7 tional Buddhism minimizes the mental rigors of meditation in favor of the more accessible practice of personal devotion to a Buddha. Because of the denomination s historical willingness to incorporate preexisting belief systems as it spread across East Asia, some Mahayana schools believe in a variety of supernatural beings and deities that play various, often minor roles in their cosmologies. Theravada Buddhism has kept its system of beliefs considerably more contained. In Theravada, attaining enlightenment is a personal quest that cannot effectively be furthered by others, Buddhas or otherwise. Because of this belief, those who do achieve nirvana have no responsibility to help others along the path to enlightenment; their journey is complete. Another consequence of the view of enlightenment as a personal matter is the absence of devotional worship in Theravada Buddhism. Every individual is responsible for his or her own salvation, which requires great personal effort. Thus, enlightenment is not guaranteed or preordained for anyone.
8 The Sermon at Benares by Siddhartha Gautama Now, this, O bhikkhus, is the noble truth concerning suffering: Birth is attended with pain, decay is painful, disease is painful, death is painful. Union with the unpleasant is painful, painful is separation from the pleasant; and any craving that is unsatisfied, that too is painful. In brief, bodily conditions, which spring from attachment, are painful. This, then, O bhikkhus, is the noble truth concerning suffering. Now this, O bhikkhus, is the noble truth concerning the origin of suffering: Verily, it is that craving which causes the renewal of existence, accompanied by sensual delight, seeking satisfaction now here, now there, the craving for the gratification of the passions, the craving for a future life, and the craving for happiness in this life. This, then, O bhikkhus, is the noble truth concerning the origin of suffering. Now this, O bhikkhus, is the noble truth concerning the destruction of suffering: Verily, it is the destruction, in which no passion remains, of this very thirst; it is the laying aside of, the being free from, the dwelling no longer upon this thirst. This, then, O bhikkhus, is the noble truth concerning the destruction of suffering. Now, this, O bhikkhus, is the noble truth concerning the way which leads to the destruction of sorrow. Verily, it is this noble eightfold path; that is to say: Right views; right aspirations; right speech; right behavior; right livelihood; right effort; right thoughts; and right contemplation. This, then, O bhikkhus, is the noble truth concerning the destruction of sorrow. By the practice of loving-kindness, I have attained liberation of heart, and thus I am assured that I shall never return in renewed births. I have even now attained Nirvana.
9 Assignment: Buddhist Beliefs Class: Date: Instructor: Student s Name: Buddhist Beliefs Directions: In the boxes, write some of the attributes associated with each of these truths. The Noble Truth Response The First Noble Truth: Life is Suffering The Second Noble Truth: Suffering is due to attachment The Third Noble Truth: Attachment can be overcome The Fourth Noble Truth: There is a path for accomplishing this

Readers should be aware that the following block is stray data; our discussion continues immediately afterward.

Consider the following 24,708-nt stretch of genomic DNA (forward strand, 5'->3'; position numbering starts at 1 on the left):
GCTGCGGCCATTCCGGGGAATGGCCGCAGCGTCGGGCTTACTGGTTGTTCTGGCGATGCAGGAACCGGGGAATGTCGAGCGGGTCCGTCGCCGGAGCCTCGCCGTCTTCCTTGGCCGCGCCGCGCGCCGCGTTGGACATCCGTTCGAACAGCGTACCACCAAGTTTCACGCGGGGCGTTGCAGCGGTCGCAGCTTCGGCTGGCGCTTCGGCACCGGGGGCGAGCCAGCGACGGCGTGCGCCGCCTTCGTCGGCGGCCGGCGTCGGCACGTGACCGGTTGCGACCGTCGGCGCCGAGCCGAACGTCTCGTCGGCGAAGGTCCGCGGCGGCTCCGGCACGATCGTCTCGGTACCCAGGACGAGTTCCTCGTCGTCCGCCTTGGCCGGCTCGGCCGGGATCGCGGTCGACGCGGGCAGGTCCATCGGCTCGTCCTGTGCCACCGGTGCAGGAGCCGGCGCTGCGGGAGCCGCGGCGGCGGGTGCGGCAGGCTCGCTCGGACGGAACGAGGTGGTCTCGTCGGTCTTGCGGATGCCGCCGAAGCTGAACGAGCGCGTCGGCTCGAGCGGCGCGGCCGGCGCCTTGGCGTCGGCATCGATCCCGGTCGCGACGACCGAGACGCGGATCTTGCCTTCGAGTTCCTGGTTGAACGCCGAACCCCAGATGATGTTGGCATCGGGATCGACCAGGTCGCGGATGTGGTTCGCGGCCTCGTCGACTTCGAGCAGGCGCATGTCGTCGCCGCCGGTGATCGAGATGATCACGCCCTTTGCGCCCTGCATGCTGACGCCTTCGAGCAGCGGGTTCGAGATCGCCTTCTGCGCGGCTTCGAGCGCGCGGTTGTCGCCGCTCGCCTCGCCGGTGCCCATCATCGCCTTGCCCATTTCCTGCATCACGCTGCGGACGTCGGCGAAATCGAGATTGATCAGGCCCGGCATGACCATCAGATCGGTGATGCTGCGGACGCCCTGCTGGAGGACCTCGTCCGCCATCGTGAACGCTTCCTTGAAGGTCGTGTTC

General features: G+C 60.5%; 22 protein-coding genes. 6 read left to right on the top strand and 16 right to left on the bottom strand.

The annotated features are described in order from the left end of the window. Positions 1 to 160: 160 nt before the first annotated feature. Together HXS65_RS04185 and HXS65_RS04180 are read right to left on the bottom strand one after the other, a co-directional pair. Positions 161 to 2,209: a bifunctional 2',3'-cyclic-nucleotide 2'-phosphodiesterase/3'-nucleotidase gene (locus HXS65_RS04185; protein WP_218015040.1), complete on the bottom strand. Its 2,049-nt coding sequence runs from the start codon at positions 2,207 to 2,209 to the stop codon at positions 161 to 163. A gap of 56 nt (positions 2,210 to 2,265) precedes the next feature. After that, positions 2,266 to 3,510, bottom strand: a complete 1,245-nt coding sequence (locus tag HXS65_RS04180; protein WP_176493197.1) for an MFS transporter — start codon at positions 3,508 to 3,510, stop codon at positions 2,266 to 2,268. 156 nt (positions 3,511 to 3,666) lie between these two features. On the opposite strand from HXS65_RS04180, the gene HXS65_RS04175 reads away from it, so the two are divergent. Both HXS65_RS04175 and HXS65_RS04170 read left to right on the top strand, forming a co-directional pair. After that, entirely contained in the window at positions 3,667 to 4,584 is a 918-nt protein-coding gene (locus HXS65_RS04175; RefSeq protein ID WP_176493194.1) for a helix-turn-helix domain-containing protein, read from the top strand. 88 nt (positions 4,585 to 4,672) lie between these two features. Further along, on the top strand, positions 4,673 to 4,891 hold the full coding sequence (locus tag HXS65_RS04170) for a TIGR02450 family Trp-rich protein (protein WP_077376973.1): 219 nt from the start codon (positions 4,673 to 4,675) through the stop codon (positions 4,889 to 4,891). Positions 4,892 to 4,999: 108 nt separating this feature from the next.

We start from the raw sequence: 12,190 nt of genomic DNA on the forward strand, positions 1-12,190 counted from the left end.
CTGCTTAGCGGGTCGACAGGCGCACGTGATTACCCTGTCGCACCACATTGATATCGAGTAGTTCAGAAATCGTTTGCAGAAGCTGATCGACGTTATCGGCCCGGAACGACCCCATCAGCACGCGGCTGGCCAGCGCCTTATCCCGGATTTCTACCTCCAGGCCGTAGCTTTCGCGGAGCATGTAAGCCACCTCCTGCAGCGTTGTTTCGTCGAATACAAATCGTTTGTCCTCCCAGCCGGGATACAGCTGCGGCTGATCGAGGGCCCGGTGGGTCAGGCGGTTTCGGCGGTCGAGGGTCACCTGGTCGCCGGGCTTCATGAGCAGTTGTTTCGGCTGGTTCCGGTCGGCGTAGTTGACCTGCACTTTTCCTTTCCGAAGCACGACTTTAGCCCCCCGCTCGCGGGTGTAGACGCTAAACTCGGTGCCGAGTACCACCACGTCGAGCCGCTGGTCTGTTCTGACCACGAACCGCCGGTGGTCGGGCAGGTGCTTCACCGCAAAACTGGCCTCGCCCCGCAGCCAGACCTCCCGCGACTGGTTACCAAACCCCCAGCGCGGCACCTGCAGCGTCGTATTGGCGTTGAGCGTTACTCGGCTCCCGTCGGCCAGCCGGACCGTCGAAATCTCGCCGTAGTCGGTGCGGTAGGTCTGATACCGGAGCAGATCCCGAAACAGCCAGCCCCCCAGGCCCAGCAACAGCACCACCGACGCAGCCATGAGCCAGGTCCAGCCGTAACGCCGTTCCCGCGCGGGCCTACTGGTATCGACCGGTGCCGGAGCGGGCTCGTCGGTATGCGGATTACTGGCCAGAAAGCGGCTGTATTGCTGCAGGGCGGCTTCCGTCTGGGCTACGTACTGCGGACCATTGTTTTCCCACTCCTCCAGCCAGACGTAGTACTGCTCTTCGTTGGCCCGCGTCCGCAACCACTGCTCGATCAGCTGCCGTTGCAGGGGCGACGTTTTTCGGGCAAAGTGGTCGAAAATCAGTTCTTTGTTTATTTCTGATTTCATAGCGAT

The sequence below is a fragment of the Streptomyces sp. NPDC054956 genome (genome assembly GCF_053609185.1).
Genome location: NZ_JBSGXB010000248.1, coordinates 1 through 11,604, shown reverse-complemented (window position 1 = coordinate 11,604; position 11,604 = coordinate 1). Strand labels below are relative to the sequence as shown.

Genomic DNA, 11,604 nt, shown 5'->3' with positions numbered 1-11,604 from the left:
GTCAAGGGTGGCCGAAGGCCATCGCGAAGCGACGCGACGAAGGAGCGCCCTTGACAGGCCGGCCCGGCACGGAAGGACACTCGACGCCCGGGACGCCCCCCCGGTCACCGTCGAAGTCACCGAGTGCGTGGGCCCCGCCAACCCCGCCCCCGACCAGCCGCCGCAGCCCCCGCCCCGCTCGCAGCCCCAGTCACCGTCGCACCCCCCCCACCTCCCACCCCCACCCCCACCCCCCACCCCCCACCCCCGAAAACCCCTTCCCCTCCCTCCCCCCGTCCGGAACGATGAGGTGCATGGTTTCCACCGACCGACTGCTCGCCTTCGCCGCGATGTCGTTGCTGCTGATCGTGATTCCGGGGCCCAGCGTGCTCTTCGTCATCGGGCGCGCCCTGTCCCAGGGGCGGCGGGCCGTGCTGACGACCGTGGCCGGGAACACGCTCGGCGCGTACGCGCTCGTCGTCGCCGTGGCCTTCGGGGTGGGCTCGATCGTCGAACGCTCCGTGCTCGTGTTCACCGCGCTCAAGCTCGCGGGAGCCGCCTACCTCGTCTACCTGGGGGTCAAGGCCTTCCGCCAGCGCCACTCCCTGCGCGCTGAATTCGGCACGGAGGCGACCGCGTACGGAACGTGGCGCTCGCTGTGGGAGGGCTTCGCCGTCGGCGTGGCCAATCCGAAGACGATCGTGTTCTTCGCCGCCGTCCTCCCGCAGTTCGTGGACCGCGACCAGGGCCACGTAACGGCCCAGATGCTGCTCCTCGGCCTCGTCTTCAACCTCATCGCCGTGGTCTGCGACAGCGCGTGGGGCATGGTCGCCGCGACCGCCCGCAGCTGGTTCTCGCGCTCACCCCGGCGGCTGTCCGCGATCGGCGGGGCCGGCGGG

10 Conduct Right View Right view is the beginning and the end of the path it simply means to see and to understand things as they really are and to realize the Four Noble Truths Right Intention Right Speech Right intention can be described best as commitment to ethical and mental self-improvement Right speech is the first principle of ethical conduct in the eightfold path. The importance of speech in the context of Buddhist ethics is obvious: words can break or save lives, make enemies or friends, start war or create peace. Concentration Right Action Right Livelihood Right Effort Right action means to act kindly and compassionately, to be honest, to respect the belongings of others, and to keep sexual relationships harmless to others. Right livelihood means that one should earn one s living in a righteous way and that wealth should be gained legally and peacefully. Without effort, which is in itself an act of will, nothing can be achieved, whereas misguided effort distracts the mind from its task, and confusion will be the consequence. Study Right Mindfulness Right Concentration Right mindfulness enables us to be aware of the process of conceptualization in a way that we actively observe and control the way our thoughts go. Right concentration for the purpose of the eightfold path means wholesome concentration, i.e. concentration on wholesome thoughts and actions.
11 Assignment: Buddhist Beliefs Class: Date: Instructor: Question Student s Name: Buddhist Beliefs (Continued) Response Why did the Buddha believe that to begin the Eightfold Path a person had to have a proper view of The Middle Way and the Four Noble Truths? What does the Buddha mean by the idea of right intention? In other words, is it a specific set of actions or a way of life? If moral behavior is not commanded by a god or by an outside authority, how are human beings supposed to behave ethically?
12 Assignment: Buddhist Beliefs Class: Date: Instructor: Student s Name: Post-Activity Questions Analyze and discuss whether the First Noble Truth is a pessimistic assessment of the human condition. Compare and contrast the Eightfold Path to practices in other traditions such as Hinduism, Christianity, and Islam. Compare and contrast the Buddhist view of the afterlife to Hinduism, Christianity, and Islam.
13 Assignment: Buddhist Beliefs Class: Date: Instructor: Student s Name: Post-Activity Questions (Continued) Examine and discuss whether you believe it is possible to attain Nirvana. Analyze and discuss the concept of paradox in Buddhism. Discuss the most important idea that you learned from this lesson.